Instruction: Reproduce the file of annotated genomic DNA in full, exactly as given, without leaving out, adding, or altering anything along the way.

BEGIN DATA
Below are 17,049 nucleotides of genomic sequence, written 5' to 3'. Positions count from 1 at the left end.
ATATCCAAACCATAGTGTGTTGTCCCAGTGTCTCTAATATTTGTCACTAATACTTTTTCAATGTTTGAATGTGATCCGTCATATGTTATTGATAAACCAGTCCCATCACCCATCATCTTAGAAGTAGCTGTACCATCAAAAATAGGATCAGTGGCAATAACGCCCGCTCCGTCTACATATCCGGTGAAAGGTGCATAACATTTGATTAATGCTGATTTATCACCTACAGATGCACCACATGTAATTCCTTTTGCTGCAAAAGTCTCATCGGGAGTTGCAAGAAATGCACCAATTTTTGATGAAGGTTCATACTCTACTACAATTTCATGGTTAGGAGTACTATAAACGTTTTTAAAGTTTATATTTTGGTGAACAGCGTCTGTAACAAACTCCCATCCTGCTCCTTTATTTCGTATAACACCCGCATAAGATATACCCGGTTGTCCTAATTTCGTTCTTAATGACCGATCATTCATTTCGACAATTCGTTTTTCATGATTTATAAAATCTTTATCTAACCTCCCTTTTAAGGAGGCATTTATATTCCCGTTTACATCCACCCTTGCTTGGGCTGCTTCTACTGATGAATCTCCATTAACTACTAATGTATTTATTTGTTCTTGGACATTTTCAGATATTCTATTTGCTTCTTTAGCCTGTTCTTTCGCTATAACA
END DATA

Below are 17,049 nucleotides of genomic sequence, written 5' to 3'. Positions count from 1 at the left end.
ATATCCAAACCATAGTGTGTTGTCCCAGTGTCTCTAATATTTGTCACTAATACTTTTTCAATGTTTGAATGTGATCCGTCATATGTTATTGATAAACCAGTCCCATCACCCATCATCTTAGAAGTAGCTGTACCATCAAAAATAGGATCAGTGGCAATAACGCCCGCTCCGTCTACATATCCGGTGAAAGGTGCATAACATTTGATTAATGCTGATTTATCACCTACAGATGCACCACATGTAATTCCTTTTGCTGCAAAAGTCTCATCGGGAGTTGCAAGAAATGCACCAATTTTTGATGAAGGTTCATACTCTACTACAATTTCATGGTTAGGAGTACTATAAACGTTTTTAAAGTTTATATTTTGGTGAACAGCGTCTGTAACAAACTCCCATCCTGCTCCTTTATTTCGTATAACACCCGCATAAGATATACCCGGTTGTCCTAATTTCGTTCTTAATGACCGATCATTCATTTCGACAATTCGTTTTTCATGATTTATAAAATCTTTATCTAACCTCCCTTTTAAGGAGGCATTTATATTCCCGTTTACATCCACCCTTGCTTGGGCTGCTTCTACTGATGAATCTCCATTAACTACTAATGTATTTATTTGTTCTTGGACATTTTCAGATATTCTATTTGCTTCTTTAGCCTGTTCTTTCGCTATAACA